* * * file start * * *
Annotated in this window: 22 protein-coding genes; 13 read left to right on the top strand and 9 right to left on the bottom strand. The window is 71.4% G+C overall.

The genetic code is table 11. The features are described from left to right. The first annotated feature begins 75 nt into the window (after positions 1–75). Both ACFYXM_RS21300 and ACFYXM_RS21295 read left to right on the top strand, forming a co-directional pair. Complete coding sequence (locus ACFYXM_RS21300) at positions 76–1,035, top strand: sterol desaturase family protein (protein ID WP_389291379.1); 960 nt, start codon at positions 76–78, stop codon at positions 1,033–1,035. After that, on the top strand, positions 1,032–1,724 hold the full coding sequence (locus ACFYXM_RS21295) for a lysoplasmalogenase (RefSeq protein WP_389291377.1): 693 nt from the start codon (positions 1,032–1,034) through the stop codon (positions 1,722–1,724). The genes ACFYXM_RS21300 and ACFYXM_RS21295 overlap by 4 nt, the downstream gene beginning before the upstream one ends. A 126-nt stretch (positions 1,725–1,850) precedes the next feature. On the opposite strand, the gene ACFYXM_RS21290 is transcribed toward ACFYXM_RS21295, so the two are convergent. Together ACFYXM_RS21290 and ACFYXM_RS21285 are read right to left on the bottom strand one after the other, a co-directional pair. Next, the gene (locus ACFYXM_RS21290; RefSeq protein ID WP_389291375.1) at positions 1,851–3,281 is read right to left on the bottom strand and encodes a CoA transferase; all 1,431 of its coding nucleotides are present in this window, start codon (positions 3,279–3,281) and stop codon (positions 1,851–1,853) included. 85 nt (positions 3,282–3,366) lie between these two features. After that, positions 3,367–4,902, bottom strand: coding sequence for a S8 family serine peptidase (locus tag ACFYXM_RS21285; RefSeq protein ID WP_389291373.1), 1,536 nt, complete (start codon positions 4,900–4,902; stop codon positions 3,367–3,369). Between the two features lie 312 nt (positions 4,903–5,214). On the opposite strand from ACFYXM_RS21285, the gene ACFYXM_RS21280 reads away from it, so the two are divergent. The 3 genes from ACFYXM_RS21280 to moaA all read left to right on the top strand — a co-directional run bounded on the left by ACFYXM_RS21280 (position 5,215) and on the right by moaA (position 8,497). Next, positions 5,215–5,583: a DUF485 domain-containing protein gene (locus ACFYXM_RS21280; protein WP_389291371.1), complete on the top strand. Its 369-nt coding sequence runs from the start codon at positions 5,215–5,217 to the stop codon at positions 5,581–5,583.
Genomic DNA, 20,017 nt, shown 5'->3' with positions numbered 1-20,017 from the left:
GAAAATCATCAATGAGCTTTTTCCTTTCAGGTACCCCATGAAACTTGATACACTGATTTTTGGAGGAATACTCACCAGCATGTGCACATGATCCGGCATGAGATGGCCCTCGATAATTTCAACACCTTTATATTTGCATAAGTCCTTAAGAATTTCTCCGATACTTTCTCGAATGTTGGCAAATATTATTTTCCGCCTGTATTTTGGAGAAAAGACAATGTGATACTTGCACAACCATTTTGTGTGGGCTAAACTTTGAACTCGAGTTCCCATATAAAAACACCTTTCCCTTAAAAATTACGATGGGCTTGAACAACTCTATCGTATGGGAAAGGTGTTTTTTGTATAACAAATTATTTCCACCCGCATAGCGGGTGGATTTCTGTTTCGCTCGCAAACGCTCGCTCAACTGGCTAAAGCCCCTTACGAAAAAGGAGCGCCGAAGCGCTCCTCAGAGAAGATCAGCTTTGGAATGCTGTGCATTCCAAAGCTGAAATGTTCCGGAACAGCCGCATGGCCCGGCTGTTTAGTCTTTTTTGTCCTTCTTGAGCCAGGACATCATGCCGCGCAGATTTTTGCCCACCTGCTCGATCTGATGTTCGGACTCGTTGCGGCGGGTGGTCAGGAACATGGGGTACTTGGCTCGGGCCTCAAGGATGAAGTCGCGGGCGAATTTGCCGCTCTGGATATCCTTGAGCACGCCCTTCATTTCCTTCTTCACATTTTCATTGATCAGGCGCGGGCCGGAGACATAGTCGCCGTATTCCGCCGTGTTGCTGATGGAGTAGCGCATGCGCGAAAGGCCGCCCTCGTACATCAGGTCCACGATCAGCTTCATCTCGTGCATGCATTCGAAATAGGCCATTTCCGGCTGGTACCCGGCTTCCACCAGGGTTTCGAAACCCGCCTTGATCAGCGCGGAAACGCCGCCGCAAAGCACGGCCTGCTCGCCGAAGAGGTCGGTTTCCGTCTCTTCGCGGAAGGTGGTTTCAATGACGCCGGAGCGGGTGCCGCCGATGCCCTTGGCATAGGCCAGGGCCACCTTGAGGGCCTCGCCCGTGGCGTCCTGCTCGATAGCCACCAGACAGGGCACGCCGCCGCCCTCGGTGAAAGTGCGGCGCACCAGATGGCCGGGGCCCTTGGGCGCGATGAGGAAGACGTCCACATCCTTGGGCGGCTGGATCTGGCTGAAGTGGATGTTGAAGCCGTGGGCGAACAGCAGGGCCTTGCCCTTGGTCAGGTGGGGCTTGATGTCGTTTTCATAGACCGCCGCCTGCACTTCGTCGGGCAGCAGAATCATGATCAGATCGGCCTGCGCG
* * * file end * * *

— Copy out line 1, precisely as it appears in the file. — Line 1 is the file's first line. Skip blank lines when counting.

Annotated in this window: 22 protein-coding genes; 13 read left to right on the top strand and 9 right to left on the bottom strand. The window is 71.4% G+C overall.